Asking for a raise takes a lot of courage, but it isn’t impossible. If you plan ahead, do the necessary research and bring the topic up at the right time, it’s possible to increase your income.
Even so, things may backfire. To set you up for success, we’ve provided a list of four insights below.
1.) Consider the financial health of your employer. The last 14 months have been a roller coaster ride for many business owners. Local shutdowns, mask mandates and capacity limits have thrown many operations into turmoil.
In order to receive a raise, your company needs to be in good financial health. You might not have access to all of their accounting documents, but there are signs to watch out for. For example, is human resources actively recruiting or are they asking current employees to take on additional work? Will the company be hosting its annual summer picnic or have they cut back on all unnecessary expenses? The answers to these questions can help you determine if now is the right time to talk with your boss about increasing compensation.
2.) Research the competition. You’re more likely to get a raise if you can prove your value to management. Before speaking with your boss, research the salary and benefits of similar positions at other companies. If you have the same education, skills and capabilities but are making significantly less, you may qualify. That said, it’s important to keep your expectations realistic. Companies rarely increase a salary by tacking on an additional $20,000-30,000. Instead, they’ll offer an increase of between 3-5%.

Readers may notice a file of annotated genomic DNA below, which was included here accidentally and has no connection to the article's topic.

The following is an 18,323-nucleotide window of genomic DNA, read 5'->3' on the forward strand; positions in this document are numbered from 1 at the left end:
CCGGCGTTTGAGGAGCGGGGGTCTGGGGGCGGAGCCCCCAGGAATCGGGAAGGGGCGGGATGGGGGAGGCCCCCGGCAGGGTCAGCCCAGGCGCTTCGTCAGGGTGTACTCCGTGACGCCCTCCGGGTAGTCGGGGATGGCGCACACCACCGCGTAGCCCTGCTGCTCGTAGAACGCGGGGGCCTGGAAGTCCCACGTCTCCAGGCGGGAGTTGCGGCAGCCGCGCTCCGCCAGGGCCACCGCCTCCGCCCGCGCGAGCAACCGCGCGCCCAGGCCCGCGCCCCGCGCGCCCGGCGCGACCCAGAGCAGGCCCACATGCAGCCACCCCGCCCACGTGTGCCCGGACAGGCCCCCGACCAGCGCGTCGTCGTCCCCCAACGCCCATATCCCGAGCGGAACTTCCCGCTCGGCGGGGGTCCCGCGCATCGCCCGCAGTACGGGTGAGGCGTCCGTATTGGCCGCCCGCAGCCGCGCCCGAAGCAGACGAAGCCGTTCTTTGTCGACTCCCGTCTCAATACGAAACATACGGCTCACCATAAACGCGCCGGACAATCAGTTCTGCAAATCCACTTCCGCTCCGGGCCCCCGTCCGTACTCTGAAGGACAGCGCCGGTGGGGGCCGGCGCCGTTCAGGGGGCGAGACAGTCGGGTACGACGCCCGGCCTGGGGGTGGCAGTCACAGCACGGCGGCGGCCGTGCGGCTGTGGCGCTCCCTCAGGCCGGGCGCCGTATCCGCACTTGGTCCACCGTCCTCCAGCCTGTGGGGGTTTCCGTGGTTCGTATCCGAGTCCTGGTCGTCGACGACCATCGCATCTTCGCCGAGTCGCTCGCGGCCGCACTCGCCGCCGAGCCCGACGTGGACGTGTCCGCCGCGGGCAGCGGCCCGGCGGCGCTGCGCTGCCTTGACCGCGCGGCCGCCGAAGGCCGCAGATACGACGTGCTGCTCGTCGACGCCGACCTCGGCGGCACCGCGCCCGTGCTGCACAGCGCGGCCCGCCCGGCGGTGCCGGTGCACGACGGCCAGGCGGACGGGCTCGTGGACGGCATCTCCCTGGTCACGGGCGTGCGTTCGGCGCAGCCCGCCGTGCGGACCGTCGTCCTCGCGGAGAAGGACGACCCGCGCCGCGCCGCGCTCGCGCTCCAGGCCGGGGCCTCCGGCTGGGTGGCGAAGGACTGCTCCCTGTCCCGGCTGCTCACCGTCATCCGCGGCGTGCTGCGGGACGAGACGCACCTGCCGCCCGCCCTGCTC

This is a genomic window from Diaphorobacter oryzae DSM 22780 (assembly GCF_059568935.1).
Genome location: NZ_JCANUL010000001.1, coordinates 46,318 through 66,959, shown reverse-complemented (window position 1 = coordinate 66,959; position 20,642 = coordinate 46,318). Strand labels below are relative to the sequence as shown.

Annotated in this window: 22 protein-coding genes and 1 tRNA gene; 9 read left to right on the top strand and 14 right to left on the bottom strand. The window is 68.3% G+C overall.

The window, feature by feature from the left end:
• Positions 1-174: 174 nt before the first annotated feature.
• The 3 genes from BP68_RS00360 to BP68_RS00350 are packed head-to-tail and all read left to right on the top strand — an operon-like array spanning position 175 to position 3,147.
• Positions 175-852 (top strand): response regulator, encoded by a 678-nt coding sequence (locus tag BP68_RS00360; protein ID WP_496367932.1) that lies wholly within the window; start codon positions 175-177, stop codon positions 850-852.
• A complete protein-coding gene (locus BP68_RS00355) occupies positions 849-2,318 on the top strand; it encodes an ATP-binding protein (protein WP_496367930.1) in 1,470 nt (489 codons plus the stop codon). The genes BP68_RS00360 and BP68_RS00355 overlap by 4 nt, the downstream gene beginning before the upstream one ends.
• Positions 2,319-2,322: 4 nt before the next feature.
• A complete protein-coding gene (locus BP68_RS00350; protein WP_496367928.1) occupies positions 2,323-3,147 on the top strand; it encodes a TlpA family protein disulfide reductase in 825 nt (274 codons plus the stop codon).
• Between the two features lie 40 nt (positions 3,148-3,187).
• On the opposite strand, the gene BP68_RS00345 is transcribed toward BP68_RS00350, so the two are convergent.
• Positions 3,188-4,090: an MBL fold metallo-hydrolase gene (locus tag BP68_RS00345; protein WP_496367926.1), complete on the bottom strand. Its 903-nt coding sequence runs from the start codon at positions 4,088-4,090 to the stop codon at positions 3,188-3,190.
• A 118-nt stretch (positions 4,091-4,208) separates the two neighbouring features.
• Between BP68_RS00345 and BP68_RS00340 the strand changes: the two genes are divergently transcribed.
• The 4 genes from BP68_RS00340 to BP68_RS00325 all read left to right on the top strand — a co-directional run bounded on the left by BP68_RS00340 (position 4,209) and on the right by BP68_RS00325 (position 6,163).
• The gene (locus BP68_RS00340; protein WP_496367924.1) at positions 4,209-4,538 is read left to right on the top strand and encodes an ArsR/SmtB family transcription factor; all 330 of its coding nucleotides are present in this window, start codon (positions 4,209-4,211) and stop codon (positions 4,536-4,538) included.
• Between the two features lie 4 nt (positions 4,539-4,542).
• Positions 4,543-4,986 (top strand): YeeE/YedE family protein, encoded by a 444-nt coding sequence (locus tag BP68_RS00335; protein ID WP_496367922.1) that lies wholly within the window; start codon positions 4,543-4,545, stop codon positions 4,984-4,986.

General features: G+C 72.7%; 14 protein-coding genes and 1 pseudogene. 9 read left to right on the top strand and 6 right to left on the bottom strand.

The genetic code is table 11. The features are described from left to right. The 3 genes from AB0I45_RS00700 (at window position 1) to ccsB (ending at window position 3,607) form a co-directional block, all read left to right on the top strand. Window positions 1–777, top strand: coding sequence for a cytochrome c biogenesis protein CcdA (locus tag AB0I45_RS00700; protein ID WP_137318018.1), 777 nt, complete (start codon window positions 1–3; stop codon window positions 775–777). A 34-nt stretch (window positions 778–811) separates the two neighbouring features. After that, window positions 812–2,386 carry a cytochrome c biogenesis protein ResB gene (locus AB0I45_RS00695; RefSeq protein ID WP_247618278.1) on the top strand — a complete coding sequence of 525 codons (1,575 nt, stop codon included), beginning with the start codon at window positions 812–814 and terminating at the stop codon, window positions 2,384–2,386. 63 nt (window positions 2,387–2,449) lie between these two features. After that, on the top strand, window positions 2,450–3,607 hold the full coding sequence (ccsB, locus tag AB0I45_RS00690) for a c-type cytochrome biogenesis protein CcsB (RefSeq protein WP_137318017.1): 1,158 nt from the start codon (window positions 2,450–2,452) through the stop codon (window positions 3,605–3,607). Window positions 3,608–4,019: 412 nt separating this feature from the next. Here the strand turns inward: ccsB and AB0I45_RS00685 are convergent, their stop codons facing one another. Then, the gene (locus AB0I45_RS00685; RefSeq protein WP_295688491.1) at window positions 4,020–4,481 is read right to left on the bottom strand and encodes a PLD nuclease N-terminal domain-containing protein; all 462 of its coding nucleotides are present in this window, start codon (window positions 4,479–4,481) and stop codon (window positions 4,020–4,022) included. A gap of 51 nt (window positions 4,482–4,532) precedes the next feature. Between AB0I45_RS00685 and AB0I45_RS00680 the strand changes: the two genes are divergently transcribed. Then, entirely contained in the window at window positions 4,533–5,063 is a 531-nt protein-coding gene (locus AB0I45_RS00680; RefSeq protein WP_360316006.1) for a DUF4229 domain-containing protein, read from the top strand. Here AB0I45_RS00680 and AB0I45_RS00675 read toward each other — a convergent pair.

3.) Rehearse your pitch. Discussing financial matters is nerve-wracking, but it doesn’t have to be. Prepare to discuss a raise like you would for a job interview. In the days leading up to your meeting, rehearse your pitch. Slowly go through each of the reasons you’re deserving of a raise. Include research or statistics to back up your points and talk slowly. It might help to have a friend or family member quiz you. The more you practice in advance, the easier the conversation will be in reality.
4.) Prepare to be disappointed. Just because you ask for a raise doesn’t mean you’ll get one. Even if your boss thinks you’re deserving, they might not be able to afford it. Don’t let that discourage you. If your offer is turned down, at least it’s out in the open. If the business’s financial health improves in the future, your boss might even revisit the request.
By following these tips, it’s possible to set yourself up for success. Good luck, you’ve got this!